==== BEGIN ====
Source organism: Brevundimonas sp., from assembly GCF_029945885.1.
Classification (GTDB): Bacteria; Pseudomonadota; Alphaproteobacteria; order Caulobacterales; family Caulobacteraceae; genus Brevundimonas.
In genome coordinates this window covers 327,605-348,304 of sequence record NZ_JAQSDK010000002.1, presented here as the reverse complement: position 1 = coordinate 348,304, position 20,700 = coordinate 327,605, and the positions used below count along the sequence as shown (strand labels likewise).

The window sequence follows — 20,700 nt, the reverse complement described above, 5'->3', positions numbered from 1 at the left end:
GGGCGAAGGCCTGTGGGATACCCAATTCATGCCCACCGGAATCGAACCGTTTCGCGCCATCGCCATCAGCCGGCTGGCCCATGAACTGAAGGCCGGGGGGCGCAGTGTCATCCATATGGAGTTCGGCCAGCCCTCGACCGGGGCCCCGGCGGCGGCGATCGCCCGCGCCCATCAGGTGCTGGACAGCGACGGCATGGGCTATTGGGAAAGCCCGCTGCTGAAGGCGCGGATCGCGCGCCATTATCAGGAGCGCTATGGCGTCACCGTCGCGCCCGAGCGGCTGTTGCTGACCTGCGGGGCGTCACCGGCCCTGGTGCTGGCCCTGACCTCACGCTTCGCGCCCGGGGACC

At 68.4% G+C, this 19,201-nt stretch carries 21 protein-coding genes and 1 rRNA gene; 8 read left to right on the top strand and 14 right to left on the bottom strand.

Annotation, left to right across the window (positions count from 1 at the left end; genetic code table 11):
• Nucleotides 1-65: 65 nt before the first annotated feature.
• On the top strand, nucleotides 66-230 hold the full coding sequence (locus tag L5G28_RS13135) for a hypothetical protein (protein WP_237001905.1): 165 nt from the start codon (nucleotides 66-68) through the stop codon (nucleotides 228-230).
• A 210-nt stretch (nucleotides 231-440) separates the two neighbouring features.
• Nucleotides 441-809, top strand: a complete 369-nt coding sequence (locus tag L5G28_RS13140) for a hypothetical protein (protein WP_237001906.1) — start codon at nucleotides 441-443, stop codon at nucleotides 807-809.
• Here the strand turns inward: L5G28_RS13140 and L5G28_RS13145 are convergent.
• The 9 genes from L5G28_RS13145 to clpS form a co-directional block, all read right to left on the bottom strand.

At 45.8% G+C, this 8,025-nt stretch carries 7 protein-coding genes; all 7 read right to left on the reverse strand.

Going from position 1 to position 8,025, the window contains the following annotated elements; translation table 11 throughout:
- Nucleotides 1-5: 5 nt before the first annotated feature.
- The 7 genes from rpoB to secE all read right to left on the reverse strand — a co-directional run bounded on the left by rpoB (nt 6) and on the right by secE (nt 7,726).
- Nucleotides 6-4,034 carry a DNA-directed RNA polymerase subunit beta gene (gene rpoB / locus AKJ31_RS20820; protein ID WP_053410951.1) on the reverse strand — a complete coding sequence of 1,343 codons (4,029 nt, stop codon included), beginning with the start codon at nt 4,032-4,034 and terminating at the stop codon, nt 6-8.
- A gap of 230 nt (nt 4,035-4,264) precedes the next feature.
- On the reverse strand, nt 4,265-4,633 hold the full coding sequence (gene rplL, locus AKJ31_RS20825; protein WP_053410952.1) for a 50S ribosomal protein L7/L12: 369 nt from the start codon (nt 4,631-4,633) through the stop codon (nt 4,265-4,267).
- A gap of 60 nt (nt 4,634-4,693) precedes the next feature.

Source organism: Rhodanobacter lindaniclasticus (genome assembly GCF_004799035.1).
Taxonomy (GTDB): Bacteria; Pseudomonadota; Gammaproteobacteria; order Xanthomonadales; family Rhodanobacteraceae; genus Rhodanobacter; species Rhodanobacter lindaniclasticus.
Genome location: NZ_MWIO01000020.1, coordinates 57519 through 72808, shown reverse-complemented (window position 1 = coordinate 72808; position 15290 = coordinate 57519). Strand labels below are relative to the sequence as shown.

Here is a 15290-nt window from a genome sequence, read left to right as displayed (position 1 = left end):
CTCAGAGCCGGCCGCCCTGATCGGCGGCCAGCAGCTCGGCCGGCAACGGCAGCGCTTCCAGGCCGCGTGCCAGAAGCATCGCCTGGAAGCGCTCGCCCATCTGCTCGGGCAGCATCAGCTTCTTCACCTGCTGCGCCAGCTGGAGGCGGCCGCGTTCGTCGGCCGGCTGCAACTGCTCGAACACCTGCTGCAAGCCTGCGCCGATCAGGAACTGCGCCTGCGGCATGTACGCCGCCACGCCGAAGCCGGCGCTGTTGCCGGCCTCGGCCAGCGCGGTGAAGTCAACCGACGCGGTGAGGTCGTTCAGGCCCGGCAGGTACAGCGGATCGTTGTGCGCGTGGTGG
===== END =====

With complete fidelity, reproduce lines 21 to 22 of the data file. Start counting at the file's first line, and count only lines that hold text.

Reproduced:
- A gap of 60 nt (nt 4,634-4,693) precedes the next feature.

Source organism: Rhodanobacter lindaniclasticus (genome assembly GCF_004799035.1).